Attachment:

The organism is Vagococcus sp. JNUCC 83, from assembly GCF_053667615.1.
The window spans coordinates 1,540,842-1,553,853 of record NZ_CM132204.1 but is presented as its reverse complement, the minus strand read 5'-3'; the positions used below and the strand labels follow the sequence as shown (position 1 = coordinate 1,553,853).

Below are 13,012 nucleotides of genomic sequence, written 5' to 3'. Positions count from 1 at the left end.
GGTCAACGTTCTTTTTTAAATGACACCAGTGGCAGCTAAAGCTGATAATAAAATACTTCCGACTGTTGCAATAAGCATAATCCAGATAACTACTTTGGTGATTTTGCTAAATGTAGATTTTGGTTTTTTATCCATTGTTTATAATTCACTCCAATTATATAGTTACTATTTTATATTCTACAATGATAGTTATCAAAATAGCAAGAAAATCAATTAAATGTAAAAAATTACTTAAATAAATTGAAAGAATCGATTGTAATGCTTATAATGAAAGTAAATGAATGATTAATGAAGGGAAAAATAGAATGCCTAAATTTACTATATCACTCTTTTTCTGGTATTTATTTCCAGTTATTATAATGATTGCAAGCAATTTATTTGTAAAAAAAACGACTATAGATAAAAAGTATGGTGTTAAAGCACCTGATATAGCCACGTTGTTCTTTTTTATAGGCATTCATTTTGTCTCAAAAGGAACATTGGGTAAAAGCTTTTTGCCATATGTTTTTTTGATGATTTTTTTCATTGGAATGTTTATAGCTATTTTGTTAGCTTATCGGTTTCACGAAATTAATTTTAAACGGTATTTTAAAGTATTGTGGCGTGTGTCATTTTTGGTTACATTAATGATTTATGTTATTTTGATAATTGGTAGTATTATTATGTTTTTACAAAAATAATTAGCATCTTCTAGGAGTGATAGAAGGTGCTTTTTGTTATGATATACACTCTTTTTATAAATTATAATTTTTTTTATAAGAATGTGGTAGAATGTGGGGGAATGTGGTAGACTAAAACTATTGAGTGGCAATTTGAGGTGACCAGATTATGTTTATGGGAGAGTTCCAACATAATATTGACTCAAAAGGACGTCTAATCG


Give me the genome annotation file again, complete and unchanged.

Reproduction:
The organism is Vagococcus sp. JNUCC 83, from assembly GCF_053667615.1.
The window spans coordinates 1,540,842-1,553,853 of record NZ_CM132204.1 but is presented as its reverse complement, the minus strand read 5'-3'; the positions used below and the strand labels follow the sequence as shown (position 1 = coordinate 1,553,853).

Below are 13,012 nucleotides of genomic sequence, written 5' to 3'. Positions count from 1 at the left end.
GGTCAACGTTCTTTTTTAAATGACACCAGTGGCAGCTAAAGCTGATAATAAAATACTTCCGACTGTTGCAATAAGCATAATCCAGATAACTACTTTGGTGATTTTGCTAAATGTAGATTTTGGTTTTTTATCCATTGTTTATAATTCACTCCAATTATATAGTTACTATTTTATATTCTACAATGATAGTTATCAAAATAGCAAGAAAATCAATTAAATGTAAAAAATTACTTAAATAAATTGAAAGAATCGATTGTAATGCTTATAATGAAAGTAAATGAATGATTAATGAAGGGAAAAATAGAATGCCTAAATTTACTATATCACTCTTTTTCTGGTATTTATTTCCAGTTATTATAATGATTGCAAGCAATTTATTTGTAAAAAAAACGACTATAGATAAAAAGTATGGTGTTAAAGCACCTGATATAGCCACGTTGTTCTTTTTTATAGGCATTCATTTTGTCTCAAAAGGAACATTGGGTAAAAGCTTTTTGCCATATGTTTTTTTGATGATTTTTTTCATTGGAATGTTTATAGCTATTTTGTTAGCTTATCGGTTTCACGAAATTAATTTTAAACGGTATTTTAAAGTATTGTGGCGTGTGTCATTTTTGGTTACATTAATGATTTATGTTATTTTGATAATTGGTAGTATTATTATGTTTTTACAAAAATAATTAGCATCTTCTAGGAGTGATAGAAGGTGCTTTTTGTTATGATATACACTCTTTTTATAAATTATAATTTTTTTTATAAGAATGTGGTAGAATGTGGGGGAATGTGGTAGACTAAAACTATTGAGTGGCAATTTGAGGTGACCAGATTATGTTTATGGGAGAGTTCCAACATAATATTGACTCAAAAGGACGTCTAATCG